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Why the Chargers drafted who they did on Day 3

How do these four players fit into the Chargers’ plans for 2020 and beyond?

COLLEGE FOOTBALL: DEC 07 Big Ten Championship Game Photo by Zach Bolinger/Icon Sportswire via Getty Images

Day three has come to an end which also means the end of the 2020 draft season. We can all push our scouting reports and documents to the side and take a deep breathe. The players are where they are meant to be. The futures for hundreds of athletes are now beginning to unfold.

For the Chargers, they called the names of four young prospects throughout the day and changed the lives of them all for the better. Those players were running back Joshua Kelley (4th round), wide receiver Joe Reed (5th), safety Alohi Gilman (6th), and wide receiver K.J. Hill (7th).

Anthony Lynn and Tom Telesco had their reasons for making each of these picks. I’m about to test my hand at why they pulled the trigger for these four instead of others when they were on the clock.

Why they drafted Joshua Kelley

  • Hometown Kid
  • Senior Bowl Invitee
  • Physical, downhill runner

Kelley was a pick I saw coming from a mile away the second we all found out they wanted to potentially draft a running back this year. He not only got the invite to play in Mobile, he took full advantage of it by churning out the best rushing performance during the Senior Bowl scrimmage earlier this year.

Lynn and TT also enjoy drafting prospects who played at schools around the LA area. Since Lynn was hired in 2017, he’s also drafted Uchenna Nwosu (USC) and Scott Quessenberry (UCLA), both in 2018 class.

At 5’11 and 212 pounds, Kelley is the biggest running back on the roster and will likely be used as a complement to Austin Ekeler and Justin Jackson. He loves to run through contact and rarely attempts to evade tacklers. He’s also no stranger to pass-blocking, which is a huge plus for any rookie running back.

Why they drafted Joe Reed

  • Can be utilized at WR and RB
  • Special teams value as kick returner
  • Physical at the catch point

Heading into this draft, I was hoping the Chargers would invest in one of the players viewed as a “offensive chess piece” like Memphis’ Antonio Gibson or someone else in the same mold the 49ers Deebo Samuel. Gibson went on day two so that wish was quickly erased once the Chargers traded away their day two picks on opening night. But the Bolts came away with versatile player in his own right. At 6’0 and 220 pounds, Reed is built like a running back but played exclusively at receiver for the Cavaliers over the last two seasons. According to him, however, he plans to play all over the offense for the Chargers.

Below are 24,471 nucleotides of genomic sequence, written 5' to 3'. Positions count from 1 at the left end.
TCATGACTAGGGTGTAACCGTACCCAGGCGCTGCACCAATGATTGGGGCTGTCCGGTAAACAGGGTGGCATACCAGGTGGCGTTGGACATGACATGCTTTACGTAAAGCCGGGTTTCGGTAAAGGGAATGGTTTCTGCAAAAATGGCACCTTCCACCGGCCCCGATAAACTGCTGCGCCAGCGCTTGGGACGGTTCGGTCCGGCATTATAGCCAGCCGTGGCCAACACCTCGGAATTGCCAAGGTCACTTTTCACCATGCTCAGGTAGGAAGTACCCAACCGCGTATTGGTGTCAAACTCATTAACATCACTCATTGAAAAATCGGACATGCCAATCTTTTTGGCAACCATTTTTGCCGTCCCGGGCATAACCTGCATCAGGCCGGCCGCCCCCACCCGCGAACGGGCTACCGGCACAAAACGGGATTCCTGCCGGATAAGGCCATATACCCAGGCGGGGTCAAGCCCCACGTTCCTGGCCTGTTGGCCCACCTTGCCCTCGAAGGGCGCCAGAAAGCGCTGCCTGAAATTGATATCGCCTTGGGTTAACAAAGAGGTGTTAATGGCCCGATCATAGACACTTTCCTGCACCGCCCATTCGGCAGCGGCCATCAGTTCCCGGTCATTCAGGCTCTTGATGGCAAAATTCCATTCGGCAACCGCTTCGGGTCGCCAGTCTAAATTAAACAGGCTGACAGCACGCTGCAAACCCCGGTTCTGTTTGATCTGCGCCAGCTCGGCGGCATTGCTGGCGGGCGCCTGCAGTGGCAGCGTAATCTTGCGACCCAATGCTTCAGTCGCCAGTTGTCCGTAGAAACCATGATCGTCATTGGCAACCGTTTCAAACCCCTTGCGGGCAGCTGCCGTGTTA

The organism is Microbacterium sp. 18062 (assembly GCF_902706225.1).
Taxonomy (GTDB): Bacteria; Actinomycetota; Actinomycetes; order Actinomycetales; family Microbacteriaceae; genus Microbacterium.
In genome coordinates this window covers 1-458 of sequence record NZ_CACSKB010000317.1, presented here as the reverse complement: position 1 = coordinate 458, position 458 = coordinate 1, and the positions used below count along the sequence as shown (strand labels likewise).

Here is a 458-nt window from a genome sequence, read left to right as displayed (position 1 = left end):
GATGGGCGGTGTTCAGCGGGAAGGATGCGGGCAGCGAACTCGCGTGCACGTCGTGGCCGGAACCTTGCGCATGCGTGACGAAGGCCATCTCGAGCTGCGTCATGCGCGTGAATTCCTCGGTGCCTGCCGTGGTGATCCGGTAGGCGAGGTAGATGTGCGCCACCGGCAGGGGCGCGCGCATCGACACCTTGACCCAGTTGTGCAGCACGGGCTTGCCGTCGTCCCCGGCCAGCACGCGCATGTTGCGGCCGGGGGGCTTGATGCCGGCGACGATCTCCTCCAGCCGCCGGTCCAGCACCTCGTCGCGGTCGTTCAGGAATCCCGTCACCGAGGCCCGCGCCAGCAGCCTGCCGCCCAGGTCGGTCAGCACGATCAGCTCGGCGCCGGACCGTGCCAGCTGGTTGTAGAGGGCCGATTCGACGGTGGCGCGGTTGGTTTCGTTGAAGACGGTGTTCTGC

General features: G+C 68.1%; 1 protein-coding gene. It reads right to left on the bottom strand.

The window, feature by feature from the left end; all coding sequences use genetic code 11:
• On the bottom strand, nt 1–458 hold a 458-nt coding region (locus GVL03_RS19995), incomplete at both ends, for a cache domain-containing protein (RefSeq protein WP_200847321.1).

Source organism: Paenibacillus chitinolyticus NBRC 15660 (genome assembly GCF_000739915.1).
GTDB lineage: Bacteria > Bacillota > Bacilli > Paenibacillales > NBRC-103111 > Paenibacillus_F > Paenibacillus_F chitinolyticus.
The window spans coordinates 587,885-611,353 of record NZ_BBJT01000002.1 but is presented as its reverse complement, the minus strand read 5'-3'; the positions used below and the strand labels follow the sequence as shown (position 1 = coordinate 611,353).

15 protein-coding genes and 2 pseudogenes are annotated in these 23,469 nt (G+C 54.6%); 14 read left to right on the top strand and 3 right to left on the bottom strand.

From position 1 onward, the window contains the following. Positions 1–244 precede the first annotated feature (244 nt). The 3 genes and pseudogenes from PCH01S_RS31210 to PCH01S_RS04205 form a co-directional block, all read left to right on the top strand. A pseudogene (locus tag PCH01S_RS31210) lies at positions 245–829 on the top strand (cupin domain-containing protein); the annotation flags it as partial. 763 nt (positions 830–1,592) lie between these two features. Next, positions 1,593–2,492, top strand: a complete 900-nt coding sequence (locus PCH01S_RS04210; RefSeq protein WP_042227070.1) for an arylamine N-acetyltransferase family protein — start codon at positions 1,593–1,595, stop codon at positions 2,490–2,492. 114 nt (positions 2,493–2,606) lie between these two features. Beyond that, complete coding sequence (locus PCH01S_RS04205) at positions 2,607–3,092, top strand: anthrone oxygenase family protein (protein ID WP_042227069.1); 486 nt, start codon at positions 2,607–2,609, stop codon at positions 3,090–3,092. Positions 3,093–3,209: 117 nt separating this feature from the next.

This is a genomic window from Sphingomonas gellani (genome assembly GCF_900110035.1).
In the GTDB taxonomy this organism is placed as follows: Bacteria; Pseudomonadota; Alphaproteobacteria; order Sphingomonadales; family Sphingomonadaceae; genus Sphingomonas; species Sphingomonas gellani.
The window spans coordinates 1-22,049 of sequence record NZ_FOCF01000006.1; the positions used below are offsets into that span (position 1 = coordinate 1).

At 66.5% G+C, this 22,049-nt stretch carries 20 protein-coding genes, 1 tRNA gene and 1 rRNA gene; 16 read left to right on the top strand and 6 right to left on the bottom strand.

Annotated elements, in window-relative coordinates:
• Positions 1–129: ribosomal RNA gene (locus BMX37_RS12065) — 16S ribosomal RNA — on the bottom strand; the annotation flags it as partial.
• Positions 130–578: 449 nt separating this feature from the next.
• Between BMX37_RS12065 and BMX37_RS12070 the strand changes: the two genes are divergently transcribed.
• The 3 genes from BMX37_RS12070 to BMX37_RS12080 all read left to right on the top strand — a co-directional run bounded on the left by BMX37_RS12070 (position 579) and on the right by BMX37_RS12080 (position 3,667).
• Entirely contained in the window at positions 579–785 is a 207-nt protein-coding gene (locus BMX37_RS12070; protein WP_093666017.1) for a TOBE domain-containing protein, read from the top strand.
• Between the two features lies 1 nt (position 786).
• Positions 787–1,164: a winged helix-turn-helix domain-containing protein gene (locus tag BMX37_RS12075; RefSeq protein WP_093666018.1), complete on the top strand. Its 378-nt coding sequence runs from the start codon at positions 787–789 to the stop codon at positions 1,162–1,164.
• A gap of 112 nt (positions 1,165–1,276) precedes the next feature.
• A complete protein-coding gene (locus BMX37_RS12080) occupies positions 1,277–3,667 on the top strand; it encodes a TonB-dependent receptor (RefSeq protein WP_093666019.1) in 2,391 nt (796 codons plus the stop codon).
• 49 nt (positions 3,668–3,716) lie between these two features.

Expect him to be an interchangeable piece with Ekeler that will give the Bolts formational fluidity when they’re both on the field at the same time.

You also can’t forget his value as a kick returner. Although the team did just sign fellow UVA alum Darius Jennings, he’s more of a punt return specialist while Reed deals in kickoffs.

Why they drafted Alohi Gilman

  • Versatility to play SS and sub-package linebacker
  • Instant special teams contributor
  • TT loves Notre Dame players

It’s just not a Tom Telesco/Anthony Lynn-led draft if the Chargers don’t draft a player from Notre Dame. In fact, they have made it such a habit that the Bolts are starting to earn the nickname “Notre Dame West.” Gilman will join former Golden Domers Isaac Rochell, Jerry Tillery, and Drue Tranquil out in L.A., along with some of that family he’s already said resides on the west coast.

This pick was a bit of a head-scratcher due to the depth the team already has at safety. But when you take a step back, you realize that the Chargers are probably using Gilman as a potential Adrian Phillips-replacement in sub-package linebacker role along with being an immediate special teams contributor.

Why they drafted K.J. Hill

  • Humongous value that late in the draft
  • Elite route-runner
  • Consistent and reliable for a blue-blood school

To the fan base’s immense surprise, K.J. Hill was still available in the seventh round after many came into the draft expecting him to get taken somewhere between rounds three and five. Hill was a standout at the Reese’s Senior Bowl with his ability to create separation on a consistent basis throughout the week. Many thought he was the best wideout there, to be honest.

Hill instantly has the fast track to win the Chargers’ third wide receiver spot, even over Reed who was drafted two rounds earlier. Reed’s expected usage at other spots and on special teams likely means he doesn’t the chance to see significant time on offense. Hill’s combination of route-running and elusiveness adds a dangerous variable to this WR group. The position got better, even if they didn’t draft a pass catcher with blazing speed.